That's what they do (or, rather, did), and as annoyingly pop-influenced as it may be to many of you, Days of the New has a sound uncommon to modern music, although they obviously count Alice in Chains among their chief influences. Founded in Louisville, Kentucky, Days of the New was signed by Outpost Records after their third local gig. They released their debut album (self-titled) in mid-1997. Singer Travis Meeks, bassist Jesse Vest and drummer Matt Taul, grew up as friends in Indiana and picked up guitarist Todd Whitener when they moved to Kentucky.

Their debut single, "Touch, Peel and Stand" rocketed to no. 1 on the Billboard Mainstream Rock chart, and was played to death on MTV. They then toured in support of the record with Veruca Salt. While Meeks' vocal style was often (and not usually positively) compared to Layne Staley's, the band achieved a broad following, before splitting soon after. Meeks continued Days of the New, adding eastern percussion, full orchestrations, and broadening his musical horizons, while the rest of the band formed the horrendous gut-splitting ear-raping travesty Tantric.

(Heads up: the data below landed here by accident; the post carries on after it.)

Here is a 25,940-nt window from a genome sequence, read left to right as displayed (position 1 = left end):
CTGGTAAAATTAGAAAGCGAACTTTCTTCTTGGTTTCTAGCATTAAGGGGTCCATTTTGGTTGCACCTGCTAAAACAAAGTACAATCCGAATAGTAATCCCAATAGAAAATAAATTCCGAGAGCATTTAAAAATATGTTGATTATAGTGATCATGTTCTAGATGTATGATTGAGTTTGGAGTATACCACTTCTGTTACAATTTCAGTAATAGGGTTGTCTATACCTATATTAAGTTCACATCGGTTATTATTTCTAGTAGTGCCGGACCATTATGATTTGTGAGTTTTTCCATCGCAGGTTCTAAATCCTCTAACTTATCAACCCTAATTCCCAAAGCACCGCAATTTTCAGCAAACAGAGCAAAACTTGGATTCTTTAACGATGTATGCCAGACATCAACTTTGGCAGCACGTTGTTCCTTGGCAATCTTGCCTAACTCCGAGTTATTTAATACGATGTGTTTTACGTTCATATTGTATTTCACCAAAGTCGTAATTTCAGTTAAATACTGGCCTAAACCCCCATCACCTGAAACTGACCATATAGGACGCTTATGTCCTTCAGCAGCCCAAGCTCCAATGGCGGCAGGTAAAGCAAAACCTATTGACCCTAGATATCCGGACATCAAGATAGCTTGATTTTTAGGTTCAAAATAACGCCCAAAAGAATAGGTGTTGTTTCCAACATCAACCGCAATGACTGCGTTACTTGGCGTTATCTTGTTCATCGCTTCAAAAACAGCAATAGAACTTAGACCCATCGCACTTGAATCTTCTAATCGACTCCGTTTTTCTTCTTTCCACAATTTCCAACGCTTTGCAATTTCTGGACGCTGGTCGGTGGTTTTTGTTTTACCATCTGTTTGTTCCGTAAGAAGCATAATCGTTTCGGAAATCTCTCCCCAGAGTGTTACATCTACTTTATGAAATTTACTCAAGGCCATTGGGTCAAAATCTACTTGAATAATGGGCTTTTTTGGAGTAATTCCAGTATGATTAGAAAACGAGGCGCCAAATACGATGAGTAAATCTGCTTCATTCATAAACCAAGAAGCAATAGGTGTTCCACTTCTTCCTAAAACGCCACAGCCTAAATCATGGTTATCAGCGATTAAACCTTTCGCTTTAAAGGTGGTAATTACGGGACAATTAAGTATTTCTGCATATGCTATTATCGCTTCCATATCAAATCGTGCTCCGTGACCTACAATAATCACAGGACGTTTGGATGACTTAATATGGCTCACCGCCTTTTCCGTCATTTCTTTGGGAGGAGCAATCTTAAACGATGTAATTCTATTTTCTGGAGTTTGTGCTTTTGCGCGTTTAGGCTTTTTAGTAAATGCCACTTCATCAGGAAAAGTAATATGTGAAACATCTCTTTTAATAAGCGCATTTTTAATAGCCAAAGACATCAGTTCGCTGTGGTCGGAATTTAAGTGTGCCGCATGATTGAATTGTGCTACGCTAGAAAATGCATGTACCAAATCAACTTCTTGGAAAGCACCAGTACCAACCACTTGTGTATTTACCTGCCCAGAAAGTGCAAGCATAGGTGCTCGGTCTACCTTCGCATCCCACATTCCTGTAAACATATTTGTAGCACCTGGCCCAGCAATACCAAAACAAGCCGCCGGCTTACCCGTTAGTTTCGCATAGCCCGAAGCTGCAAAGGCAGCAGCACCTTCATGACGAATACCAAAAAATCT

factual source:

the sarcasm you can thank me for.

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